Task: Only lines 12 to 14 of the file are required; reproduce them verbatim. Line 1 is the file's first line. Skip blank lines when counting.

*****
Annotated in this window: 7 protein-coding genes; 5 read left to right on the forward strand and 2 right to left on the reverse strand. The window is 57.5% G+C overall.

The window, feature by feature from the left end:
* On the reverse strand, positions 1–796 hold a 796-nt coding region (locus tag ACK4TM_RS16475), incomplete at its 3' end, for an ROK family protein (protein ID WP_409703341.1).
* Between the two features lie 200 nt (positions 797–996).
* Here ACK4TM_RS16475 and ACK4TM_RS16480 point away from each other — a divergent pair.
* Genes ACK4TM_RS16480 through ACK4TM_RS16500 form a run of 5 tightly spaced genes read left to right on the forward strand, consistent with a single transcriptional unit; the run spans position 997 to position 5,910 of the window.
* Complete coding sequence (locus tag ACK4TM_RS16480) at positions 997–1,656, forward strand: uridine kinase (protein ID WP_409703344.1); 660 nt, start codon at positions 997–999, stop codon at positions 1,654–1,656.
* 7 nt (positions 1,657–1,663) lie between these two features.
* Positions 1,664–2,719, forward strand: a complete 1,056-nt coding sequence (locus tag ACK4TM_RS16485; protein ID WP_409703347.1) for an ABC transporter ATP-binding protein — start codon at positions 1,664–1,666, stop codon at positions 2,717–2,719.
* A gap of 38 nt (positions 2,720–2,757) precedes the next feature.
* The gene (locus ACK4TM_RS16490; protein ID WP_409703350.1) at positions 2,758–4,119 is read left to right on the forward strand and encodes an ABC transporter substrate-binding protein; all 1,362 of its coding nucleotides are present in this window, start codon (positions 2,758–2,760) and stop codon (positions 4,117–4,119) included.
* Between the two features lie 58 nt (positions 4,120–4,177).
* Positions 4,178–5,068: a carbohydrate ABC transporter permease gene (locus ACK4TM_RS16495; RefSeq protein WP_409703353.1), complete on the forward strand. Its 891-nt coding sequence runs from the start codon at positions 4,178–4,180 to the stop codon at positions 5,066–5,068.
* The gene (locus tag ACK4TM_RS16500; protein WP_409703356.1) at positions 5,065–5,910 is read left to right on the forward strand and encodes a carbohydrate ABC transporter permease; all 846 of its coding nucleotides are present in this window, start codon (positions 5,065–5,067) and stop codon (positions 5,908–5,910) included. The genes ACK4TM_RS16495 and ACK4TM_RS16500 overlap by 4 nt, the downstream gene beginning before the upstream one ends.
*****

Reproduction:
* Between the two features lie 58 nt (positions 4,120–4,177).
* Positions 4,178–5,068: a carbohydrate ABC transporter permease gene (locus ACK4TM_RS16495; RefSeq protein WP_409703353.1), complete on the forward strand. Its 891-nt coding sequence runs from the start codon at positions 4,178–4,180 to the stop codon at positions 5,066–5,068.
* The gene (locus tag ACK4TM_RS16500; protein WP_409703356.1) at positions 5,065–5,910 is read left to right on the forward strand and encodes a carbohydrate ABC transporter permease; all 846 of its coding nucleotides are present in this window, start codon (positions 5,065–5,067) and stop codon (positions 5,908–5,910) included. The genes ACK4TM_RS16495 and ACK4TM_RS16500 overlap by 4 nt, the downstream gene beginning before the upstream one ends.